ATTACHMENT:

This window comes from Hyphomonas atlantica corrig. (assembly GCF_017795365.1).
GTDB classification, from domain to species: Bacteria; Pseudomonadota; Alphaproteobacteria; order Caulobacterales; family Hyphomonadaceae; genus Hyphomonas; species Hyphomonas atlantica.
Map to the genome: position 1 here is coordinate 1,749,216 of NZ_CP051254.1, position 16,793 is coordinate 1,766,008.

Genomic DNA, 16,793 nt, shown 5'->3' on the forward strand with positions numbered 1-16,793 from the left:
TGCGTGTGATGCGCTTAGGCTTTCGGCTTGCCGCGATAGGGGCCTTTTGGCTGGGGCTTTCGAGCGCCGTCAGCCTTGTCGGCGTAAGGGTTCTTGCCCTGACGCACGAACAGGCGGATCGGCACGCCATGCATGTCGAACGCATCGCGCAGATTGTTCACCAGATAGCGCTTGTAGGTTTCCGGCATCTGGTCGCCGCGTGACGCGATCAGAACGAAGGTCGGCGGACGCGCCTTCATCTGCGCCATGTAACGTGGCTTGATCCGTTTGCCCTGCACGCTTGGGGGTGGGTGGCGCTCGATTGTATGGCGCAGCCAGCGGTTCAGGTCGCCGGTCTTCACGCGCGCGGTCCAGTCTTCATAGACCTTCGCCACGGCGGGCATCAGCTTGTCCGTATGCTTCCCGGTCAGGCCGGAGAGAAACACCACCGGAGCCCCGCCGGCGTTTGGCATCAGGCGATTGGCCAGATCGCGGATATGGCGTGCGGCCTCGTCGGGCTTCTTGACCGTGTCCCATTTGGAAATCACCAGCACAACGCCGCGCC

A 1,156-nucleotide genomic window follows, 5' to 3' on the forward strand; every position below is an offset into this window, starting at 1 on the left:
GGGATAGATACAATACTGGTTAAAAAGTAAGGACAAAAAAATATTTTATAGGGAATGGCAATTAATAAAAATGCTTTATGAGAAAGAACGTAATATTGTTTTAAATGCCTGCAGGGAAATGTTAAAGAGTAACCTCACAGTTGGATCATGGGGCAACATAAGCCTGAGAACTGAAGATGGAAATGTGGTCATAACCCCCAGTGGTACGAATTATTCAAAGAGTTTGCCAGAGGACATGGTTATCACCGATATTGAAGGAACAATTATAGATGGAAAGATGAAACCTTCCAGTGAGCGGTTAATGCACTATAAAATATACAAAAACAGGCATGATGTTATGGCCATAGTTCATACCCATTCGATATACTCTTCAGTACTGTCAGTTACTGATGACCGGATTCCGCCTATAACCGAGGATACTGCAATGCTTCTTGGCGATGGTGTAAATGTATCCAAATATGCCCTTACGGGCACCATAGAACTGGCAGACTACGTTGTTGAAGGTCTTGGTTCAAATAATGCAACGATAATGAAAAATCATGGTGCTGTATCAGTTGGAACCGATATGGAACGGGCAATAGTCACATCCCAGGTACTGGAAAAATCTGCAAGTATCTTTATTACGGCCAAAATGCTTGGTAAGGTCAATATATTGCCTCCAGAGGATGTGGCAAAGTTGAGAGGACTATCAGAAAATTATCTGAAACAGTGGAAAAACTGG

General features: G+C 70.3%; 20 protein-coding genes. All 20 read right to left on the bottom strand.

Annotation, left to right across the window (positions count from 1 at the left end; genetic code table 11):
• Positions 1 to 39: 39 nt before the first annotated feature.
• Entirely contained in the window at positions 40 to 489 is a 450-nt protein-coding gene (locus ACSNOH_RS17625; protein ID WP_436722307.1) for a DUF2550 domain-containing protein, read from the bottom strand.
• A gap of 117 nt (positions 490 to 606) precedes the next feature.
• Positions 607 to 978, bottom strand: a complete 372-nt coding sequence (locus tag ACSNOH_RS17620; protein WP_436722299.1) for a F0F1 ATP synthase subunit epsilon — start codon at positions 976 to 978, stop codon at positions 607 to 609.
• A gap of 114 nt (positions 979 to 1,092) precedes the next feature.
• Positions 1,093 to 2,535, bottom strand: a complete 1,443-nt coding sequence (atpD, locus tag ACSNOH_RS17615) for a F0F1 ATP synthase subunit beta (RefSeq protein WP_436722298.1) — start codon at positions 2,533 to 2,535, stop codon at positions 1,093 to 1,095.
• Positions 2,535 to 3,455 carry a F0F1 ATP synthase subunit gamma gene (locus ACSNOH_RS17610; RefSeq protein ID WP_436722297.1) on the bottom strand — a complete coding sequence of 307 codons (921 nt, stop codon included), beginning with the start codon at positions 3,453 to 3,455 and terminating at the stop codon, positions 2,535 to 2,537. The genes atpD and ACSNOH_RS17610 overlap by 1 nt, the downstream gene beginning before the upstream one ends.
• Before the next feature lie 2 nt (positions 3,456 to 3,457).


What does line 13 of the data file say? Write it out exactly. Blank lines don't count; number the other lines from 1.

• Positions 607 to 978, bottom strand: a complete 372-nt coding sequence (locus tag ACSNOH_RS17620; protein WP_436722299.1) for a F0F1 ATP synthase subunit epsilon — start codon at positions 976 to 978, stop codon at positions 607 to 609.